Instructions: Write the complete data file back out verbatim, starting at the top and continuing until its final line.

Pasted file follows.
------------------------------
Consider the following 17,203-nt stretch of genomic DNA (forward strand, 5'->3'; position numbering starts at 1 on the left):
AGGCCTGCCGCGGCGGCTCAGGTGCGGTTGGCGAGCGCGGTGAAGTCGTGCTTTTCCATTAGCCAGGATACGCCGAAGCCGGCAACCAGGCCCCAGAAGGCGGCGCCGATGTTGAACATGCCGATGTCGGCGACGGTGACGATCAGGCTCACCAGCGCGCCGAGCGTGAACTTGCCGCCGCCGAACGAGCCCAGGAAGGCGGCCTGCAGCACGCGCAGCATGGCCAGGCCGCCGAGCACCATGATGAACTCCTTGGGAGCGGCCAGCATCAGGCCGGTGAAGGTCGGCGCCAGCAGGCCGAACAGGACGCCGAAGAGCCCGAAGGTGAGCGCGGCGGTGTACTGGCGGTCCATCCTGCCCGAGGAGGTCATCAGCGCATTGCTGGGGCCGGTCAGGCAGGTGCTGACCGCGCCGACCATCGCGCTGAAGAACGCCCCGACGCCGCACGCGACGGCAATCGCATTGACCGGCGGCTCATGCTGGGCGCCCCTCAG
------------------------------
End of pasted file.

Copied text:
Consider the following 17,203-nt stretch of genomic DNA (forward strand, 5'->3'; position numbering starts at 1 on the left):
AGGCCTGCCGCGGCGGCTCAGGTGCGGTTGGCGAGCGCGGTGAAGTCGTGCTTTTCCATTAGCCAGGATACGCCGAAGCCGGCAACCAGGCCCCAGAAGGCGGCGCCGATGTTGAACATGCCGATGTCGGCGACGGTGACGATCAGGCTCACCAGCGCGCCGAGCGTGAACTTGCCGCCGCCGAACGAGCCCAGGAAGGCGGCCTGCAGCACGCGCAGCATGGCCAGGCCGCCGAGCACCATGATGAACTCCTTGGGAGCGGCCAGCATCAGGCCGGTGAAGGTCGGCGCCAGCAGGCCGAACAGGACGCCGAAGAGCCCGAAGGTGAGCGCGGCGGTGTACTGGCGGTCCATCCTGCCCGAGGAGGTCATCAGCGCATTGCTGGGGCCGGTCAGGCAGGTGCTGACCGCGCCGACCATCGCGCTGAAGAACGCCCCGACGCCGCACGCGACGGCAATCGCATTGACCGGCGGCTCATGCTGGGCGCCCCTCAG